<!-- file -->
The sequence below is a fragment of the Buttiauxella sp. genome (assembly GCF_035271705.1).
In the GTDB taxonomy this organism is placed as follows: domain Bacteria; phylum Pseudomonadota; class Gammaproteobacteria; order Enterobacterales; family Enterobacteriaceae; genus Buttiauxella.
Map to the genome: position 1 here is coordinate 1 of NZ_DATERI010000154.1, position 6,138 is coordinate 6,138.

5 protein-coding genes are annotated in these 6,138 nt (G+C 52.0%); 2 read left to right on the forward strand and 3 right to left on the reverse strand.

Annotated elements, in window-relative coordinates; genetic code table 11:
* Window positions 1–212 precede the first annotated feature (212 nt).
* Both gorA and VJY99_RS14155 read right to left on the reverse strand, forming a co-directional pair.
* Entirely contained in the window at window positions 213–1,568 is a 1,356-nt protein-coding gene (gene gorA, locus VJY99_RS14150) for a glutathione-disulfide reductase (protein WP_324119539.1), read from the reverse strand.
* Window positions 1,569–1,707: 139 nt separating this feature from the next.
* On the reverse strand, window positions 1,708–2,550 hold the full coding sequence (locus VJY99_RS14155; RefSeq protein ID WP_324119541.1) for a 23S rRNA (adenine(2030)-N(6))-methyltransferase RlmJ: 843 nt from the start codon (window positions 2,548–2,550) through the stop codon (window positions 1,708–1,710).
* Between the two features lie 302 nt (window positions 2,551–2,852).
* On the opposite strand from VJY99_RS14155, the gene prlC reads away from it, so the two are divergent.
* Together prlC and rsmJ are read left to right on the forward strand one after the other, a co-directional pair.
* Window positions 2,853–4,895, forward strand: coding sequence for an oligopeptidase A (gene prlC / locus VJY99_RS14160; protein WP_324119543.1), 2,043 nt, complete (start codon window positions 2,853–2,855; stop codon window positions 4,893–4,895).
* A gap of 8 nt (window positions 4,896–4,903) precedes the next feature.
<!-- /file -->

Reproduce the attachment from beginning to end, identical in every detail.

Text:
The sequence below is a fragment of the Buttiauxella sp. genome (assembly GCF_035271705.1).
In the GTDB taxonomy this organism is placed as follows: domain Bacteria; phylum Pseudomonadota; class Gammaproteobacteria; order Enterobacterales; family Enterobacteriaceae; genus Buttiauxella.
Map to the genome: position 1 here is coordinate 1 of NZ_DATERI010000154.1, position 6,138 is coordinate 6,138.

5 protein-coding genes are annotated in these 6,138 nt (G+C 52.0%); 2 read left to right on the forward strand and 3 right to left on the reverse strand.

Annotated elements, in window-relative coordinates; genetic code table 11:
* Window positions 1–212 precede the first annotated feature (212 nt).
* Both gorA and VJY99_RS14155 read right to left on the reverse strand, forming a co-directional pair.
* Entirely contained in the window at window positions 213–1,568 is a 1,356-nt protein-coding gene (gene gorA, locus VJY99_RS14150) for a glutathione-disulfide reductase (protein WP_324119539.1), read from the reverse strand.
* Window positions 1,569–1,707: 139 nt separating this feature from the next.
* On the reverse strand, window positions 1,708–2,550 hold the full coding sequence (locus VJY99_RS14155; RefSeq protein ID WP_324119541.1) for a 23S rRNA (adenine(2030)-N(6))-methyltransferase RlmJ: 843 nt from the start codon (window positions 2,548–2,550) through the stop codon (window positions 1,708–1,710).
* Between the two features lie 302 nt (window positions 2,551–2,852).
* On the opposite strand from VJY99_RS14155, the gene prlC reads away from it, so the two are divergent.
* Together prlC and rsmJ are read left to right on the forward strand one after the other, a co-directional pair.
* Window positions 2,853–4,895, forward strand: coding sequence for an oligopeptidase A (gene prlC / locus VJY99_RS14160; protein WP_324119543.1), 2,043 nt, complete (start codon window positions 2,853–2,855; stop codon window positions 4,893–4,895).
* A gap of 8 nt (window positions 4,896–4,903) precedes the next feature.